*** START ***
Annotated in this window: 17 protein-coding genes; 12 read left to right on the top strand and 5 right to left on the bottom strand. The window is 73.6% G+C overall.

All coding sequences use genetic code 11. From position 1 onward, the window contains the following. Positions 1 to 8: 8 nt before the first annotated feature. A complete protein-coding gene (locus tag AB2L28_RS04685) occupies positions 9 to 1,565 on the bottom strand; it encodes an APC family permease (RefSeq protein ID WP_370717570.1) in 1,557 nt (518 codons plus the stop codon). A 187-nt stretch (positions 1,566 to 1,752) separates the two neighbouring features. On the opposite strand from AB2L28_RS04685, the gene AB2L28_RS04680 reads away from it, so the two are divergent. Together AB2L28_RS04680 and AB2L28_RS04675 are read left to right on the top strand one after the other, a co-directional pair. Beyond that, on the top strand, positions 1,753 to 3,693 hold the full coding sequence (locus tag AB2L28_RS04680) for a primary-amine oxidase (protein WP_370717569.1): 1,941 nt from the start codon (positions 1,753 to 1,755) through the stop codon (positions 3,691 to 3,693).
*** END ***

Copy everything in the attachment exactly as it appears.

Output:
Annotated in this window: 17 protein-coding genes; 12 read left to right on the top strand and 5 right to left on the bottom strand. The window is 73.6% G+C overall.

All coding sequences use genetic code 11. From position 1 onward, the window contains the following. Positions 1 to 8: 8 nt before the first annotated feature. A complete protein-coding gene (locus tag AB2L28_RS04685) occupies positions 9 to 1,565 on the bottom strand; it encodes an APC family permease (RefSeq protein ID WP_370717570.1) in 1,557 nt (518 codons plus the stop codon). A 187-nt stretch (positions 1,566 to 1,752) separates the two neighbouring features. On the opposite strand from AB2L28_RS04685, the gene AB2L28_RS04680 reads away from it, so the two are divergent. Together AB2L28_RS04680 and AB2L28_RS04675 are read left to right on the top strand one after the other, a co-directional pair. Beyond that, on the top strand, positions 1,753 to 3,693 hold the full coding sequence (locus tag AB2L28_RS04680) for a primary-amine oxidase (protein WP_370717569.1): 1,941 nt from the start codon (positions 1,753 to 1,755) through the stop codon (positions 3,691 to 3,693).